Distance study allows rapid rise for canoe champ

Finn Butcher competing at the 2019 ICF Canoe Slalom World Cup 1, Lee Valley Whitewater Centre, London. Photo credit: Philipp Reichenbach

Twenty-four-year-old Finn Butcher has been at home on the rapids since being introduced to competitive kayaking when he was a child.

The Dunedin-born, Alexandra-raised canoe slalom champion juggles training and competing with study. He’s currently completing a Bachelor of Sport and Exercise with Massey via distance.

After starting his studies at University of Otago, Butcher relocated to Auckland in 2016 and switched to studying via distance, so he could concentrate on his training.

“Making the move really allowed me to focus on canoe slalom and chase my dreams, and because of how accommodating the University is to high performance athletes, it really allowed me to have more flexibility and take a massive step in my sport,” he says.

“It was a pretty easy decision for me to study sport and exercise. It’s something that I've been super interested in since I was young. I love sport equipment, so after my canoeing career, I’m keen to explore the innovation, design and development of sport equipment.”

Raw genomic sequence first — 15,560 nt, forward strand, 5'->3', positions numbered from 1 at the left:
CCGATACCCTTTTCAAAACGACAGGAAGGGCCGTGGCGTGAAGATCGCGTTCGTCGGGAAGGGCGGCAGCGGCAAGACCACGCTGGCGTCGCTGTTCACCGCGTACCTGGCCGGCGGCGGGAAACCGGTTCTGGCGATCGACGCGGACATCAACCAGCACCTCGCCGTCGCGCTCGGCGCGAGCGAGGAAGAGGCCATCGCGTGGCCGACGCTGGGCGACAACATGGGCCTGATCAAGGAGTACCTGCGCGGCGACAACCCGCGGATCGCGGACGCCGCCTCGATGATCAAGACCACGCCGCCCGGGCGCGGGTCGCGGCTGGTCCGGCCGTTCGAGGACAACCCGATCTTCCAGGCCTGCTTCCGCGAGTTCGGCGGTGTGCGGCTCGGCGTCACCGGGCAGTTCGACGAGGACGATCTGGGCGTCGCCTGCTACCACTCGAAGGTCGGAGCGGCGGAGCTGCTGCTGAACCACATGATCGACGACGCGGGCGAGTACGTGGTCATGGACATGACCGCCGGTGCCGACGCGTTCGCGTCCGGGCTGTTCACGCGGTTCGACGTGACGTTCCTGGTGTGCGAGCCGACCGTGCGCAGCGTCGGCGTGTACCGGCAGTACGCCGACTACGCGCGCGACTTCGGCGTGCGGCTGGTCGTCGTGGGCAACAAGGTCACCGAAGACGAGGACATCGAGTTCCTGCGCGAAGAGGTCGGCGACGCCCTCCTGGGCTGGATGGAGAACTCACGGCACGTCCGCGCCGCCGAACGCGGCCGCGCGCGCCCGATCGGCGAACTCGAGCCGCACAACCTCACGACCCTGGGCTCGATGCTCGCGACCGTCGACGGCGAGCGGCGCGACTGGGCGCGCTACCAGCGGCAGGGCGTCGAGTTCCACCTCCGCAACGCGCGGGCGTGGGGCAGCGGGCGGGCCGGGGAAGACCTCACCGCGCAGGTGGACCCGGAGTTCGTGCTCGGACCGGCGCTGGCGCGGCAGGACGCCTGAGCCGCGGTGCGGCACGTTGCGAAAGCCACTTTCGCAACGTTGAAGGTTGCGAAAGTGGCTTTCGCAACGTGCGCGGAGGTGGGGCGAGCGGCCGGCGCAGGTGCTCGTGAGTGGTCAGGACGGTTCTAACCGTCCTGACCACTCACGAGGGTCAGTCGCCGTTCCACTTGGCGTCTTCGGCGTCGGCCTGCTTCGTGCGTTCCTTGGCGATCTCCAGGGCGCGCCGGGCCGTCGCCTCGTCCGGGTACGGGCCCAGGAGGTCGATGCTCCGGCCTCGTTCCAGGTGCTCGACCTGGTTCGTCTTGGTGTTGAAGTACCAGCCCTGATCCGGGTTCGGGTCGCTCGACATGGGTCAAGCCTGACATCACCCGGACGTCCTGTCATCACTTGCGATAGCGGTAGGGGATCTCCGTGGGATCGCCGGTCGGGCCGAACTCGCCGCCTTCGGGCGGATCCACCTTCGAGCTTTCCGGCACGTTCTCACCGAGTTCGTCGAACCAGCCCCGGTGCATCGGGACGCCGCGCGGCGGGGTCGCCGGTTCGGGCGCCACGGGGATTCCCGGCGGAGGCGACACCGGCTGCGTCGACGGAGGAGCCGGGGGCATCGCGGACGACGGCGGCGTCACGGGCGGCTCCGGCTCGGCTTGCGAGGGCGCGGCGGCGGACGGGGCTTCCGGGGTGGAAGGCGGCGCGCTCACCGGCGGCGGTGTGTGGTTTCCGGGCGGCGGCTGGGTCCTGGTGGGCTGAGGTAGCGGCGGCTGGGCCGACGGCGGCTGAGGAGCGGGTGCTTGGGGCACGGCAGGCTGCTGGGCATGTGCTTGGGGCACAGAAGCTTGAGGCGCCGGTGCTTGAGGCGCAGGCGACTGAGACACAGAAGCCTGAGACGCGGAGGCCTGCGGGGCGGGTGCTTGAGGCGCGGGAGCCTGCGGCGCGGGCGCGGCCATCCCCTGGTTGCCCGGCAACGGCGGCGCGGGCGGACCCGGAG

Butcher recently placed thirteenth at the 2019 ICF Canoe Slalom World Cup 2 in Bratislava, Slovakia, securing his spot at September’s crucial Senior Canoe Slalom World Championships in Spain, joining Massey business graduate and Rio Olympics silver medallist Luuka Jones.

His ultimate dream? “Winning an Olympic medal for New Zealand. So getting to Tokyo 2020 is a big goal of mine. The selection series for the spot for New Zealand starts at the World Championships, so in the short term I'm building up to that.”

Earlier this year Butcher was awarded a Prime Minister’s Scholarship, which allows athletes to undertake tertiary study while pursuing elite level sport. The scholarship also means Butcher is automatically part of Massey’s Academy of Sport, which provides individually tailored assistance with balancing study and sport.

The former Dunstan High School student got into canoeing through family friends, and never looked back. “We always had kayaks at home, but I was taken to a novice slalom race in Alexandra with family friends when I was around eight-years-old and after that I was hooked. It's funny looking back now, because the people that were at that race are now such a huge part of my life. They’re my idols.

“I spend a lot of time overseas and in Auckland training and competing. I have so much gratitude for my community who gave me a start, and are still massively supportive in helping me achieve my dreams."

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